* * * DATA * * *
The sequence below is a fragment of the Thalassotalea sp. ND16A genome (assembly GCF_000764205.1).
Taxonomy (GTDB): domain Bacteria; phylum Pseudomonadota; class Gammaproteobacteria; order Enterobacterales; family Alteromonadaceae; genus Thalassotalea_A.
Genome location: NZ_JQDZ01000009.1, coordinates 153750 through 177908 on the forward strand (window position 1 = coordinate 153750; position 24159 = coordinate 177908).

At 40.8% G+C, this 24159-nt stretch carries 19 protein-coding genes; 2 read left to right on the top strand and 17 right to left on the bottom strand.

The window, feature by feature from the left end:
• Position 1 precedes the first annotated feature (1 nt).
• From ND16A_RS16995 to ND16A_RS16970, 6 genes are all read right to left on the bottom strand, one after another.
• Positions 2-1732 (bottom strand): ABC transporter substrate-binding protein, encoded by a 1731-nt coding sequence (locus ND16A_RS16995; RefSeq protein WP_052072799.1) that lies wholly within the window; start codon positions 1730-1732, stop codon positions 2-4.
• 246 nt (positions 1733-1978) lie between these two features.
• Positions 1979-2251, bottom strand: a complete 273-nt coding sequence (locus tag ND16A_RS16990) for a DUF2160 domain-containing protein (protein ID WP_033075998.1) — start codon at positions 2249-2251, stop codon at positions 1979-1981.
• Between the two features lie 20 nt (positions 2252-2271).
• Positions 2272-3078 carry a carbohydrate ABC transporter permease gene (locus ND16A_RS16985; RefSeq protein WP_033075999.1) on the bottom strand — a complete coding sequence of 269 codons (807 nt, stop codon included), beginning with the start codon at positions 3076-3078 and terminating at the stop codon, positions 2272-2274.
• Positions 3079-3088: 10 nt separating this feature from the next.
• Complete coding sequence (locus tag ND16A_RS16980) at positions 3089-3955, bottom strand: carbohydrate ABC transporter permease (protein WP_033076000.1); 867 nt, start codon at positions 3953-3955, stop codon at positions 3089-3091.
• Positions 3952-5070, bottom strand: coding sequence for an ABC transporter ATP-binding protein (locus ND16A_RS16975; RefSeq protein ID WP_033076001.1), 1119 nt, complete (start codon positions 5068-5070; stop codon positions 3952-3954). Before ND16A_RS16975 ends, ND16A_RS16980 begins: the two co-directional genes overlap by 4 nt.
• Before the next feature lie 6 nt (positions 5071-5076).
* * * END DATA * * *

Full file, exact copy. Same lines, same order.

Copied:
The sequence below is a fragment of the Thalassotalea sp. ND16A genome (assembly GCF_000764205.1).
Taxonomy (GTDB): domain Bacteria; phylum Pseudomonadota; class Gammaproteobacteria; order Enterobacterales; family Alteromonadaceae; genus Thalassotalea_A.
Genome location: NZ_JQDZ01000009.1, coordinates 153750 through 177908 on the forward strand (window position 1 = coordinate 153750; position 24159 = coordinate 177908).

At 40.8% G+C, this 24159-nt stretch carries 19 protein-coding genes; 2 read left to right on the top strand and 17 right to left on the bottom strand.

The window, feature by feature from the left end:
• Position 1 precedes the first annotated feature (1 nt).
• From ND16A_RS16995 to ND16A_RS16970, 6 genes are all read right to left on the bottom strand, one after another.
• Positions 2-1732 (bottom strand): ABC transporter substrate-binding protein, encoded by a 1731-nt coding sequence (locus ND16A_RS16995; RefSeq protein WP_052072799.1) that lies wholly within the window; start codon positions 1730-1732, stop codon positions 2-4.
• 246 nt (positions 1733-1978) lie between these two features.
• Positions 1979-2251, bottom strand: a complete 273-nt coding sequence (locus tag ND16A_RS16990) for a DUF2160 domain-containing protein (protein ID WP_033075998.1) — start codon at positions 2249-2251, stop codon at positions 1979-1981.
• Between the two features lie 20 nt (positions 2252-2271).
• Positions 2272-3078 carry a carbohydrate ABC transporter permease gene (locus ND16A_RS16985; RefSeq protein WP_033075999.1) on the bottom strand — a complete coding sequence of 269 codons (807 nt, stop codon included), beginning with the start codon at positions 3076-3078 and terminating at the stop codon, positions 2272-2274.
• Positions 3079-3088: 10 nt separating this feature from the next.
• Complete coding sequence (locus tag ND16A_RS16980) at positions 3089-3955, bottom strand: carbohydrate ABC transporter permease (protein WP_033076000.1); 867 nt, start codon at positions 3953-3955, stop codon at positions 3089-3091.
• Positions 3952-5070, bottom strand: coding sequence for an ABC transporter ATP-binding protein (locus ND16A_RS16975; RefSeq protein ID WP_033076001.1), 1119 nt, complete (start codon positions 5068-5070; stop codon positions 3952-3954). Before ND16A_RS16975 ends, ND16A_RS16980 begins: the two co-directional genes overlap by 4 nt.
• Before the next feature lie 6 nt (positions 5071-5076).